8. I.R Edmonds, P.J Greenup, Daylighting in the tropics, Solar Energy 73 (2002) 111–121. http://dx.doi.org/10.1016/S0038-092X(02)00039-7
  9. A. A. Freewan, L. Shao, and S. Riffat, Interactions between louvers and ceiling geometry for maximum daylighting performance, Renewable Energy 34 (2009) 223–232. http://dx.doi.org/10.1016/j.renene.2008.03.019
  10. A.A. Freewan, L. Shao, and S. Riffat, Optimizing performance of the lightshelf by modifying ceiling geometry in highly luminous climates, Solar Energy 82 (2008) 343–353. http://dx.doi.org/10.1016/j.solener.2007.08.003
  11. M. Tian and Y. Su, An Improvement to Calculation of Lighting Energy Requirement in the European Standard EN 15193:2007, Journal of Daylighting 1 (2014) 16–28.http://dx.doi.org/10.15627/jd.2014.3
  12. A. Freewan, S. Riffat, and L. Shao, Optimising performance of lightshelf by modifying ceiling geometry, in: World Renewable Energy Council 2006, 2006, Florence, Italy.
  13. T. Rakha and K. Nassar, Genetic algorithms for ceiling form optimization in response to daylight levels, Renewable Energy 36 (2011) 2348–2356. http://dx.doi.org/10.1016/j.renene.2011.02.006
  14. A. A. Freewan, Modifying Courtyard Wall Geometries to Optimize the Daylight Performance of the Courtyard, Sustainability in Energy and Buildings 7 (2011) 57–64, Springer Berlin Heidelberg. http://dx.doi.org/10.1007/978-3-642-17387-5_6
  15. P.J Greenup and I.R Edmonds, Test room measurements and computer simulations of the micro-light guiding shade daylight redirecting device, Solar Energy 76 (2004) 99–109. http://dx.doi.org/10.1016/j.solener.2003.08.018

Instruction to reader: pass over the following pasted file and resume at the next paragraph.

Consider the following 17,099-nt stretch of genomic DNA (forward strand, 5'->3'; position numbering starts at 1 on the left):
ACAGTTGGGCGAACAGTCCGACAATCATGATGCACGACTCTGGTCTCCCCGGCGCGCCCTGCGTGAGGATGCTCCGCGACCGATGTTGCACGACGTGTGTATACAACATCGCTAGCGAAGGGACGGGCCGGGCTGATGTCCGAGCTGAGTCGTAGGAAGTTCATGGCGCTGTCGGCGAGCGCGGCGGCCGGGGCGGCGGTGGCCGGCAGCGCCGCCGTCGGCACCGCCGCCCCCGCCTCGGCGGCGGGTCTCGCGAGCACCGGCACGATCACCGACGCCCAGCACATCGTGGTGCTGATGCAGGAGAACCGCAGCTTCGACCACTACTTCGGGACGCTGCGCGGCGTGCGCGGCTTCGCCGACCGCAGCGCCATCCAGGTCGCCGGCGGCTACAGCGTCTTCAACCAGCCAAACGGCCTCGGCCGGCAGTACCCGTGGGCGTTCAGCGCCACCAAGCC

16. J. Mardaljevic, The BRE-IDMP dataset: a new benchmark for the validation of illuminance prediction techniques, Lighting Research and Technology 33 (2001) 117–134. http://dx.doi.org/ 10.1177/136578280103300209
  17. J. Mardaljevic, Daylight simulation: validation, sky models and daylight coefficients, PhD thesis , De Montfort University, UK, 1999.
  18. J. Mardaljevic, Validation of a lighting simulation program under real sky conditions, Lighting Research and Technology 27 (1995) 181–188. http://dx.doi.org/ 10.1177/14771535950270040701
  19. A.A. Freewan, Improving Daylight Performance of Light-well in Multi-story Apartment Buildings, in: SET2011, 2011, Istanbul, Turkey.
  20. K. A. Al-Sallal and M. M. Bin Dalmouk, Indigenous buildings’ use as museums: Evaluation of day-lit spaces with the Dreesheh double panel window, Sustainable Cities and Society 1 (2011) 116–124. http://dx.doi.org/10.1016/j.scs.2011.05.002
  21. A. A.Y. Freewan, A. A. Gharaibeh, and M. M. Jamhawi, Improving daylight performance of light wells in residential buildings: Nourishing compact sustainable urban form, Sustainable Cities and Society 13 (2014) 32–40. http://dx.doi.org/10.1016/j.scs.2014.04.001
  22. A. A.Y. Freewan, Impact of external shading devices on thermal and daylighting performance of offices in hot climate regions, Solar Energy 102 (2014) 14–30. http://dx.doi.org/10.1016/j.solener.2014.01.009

Copyright © 2014 The Author(s). Published by solarlits.com. All rights reserved.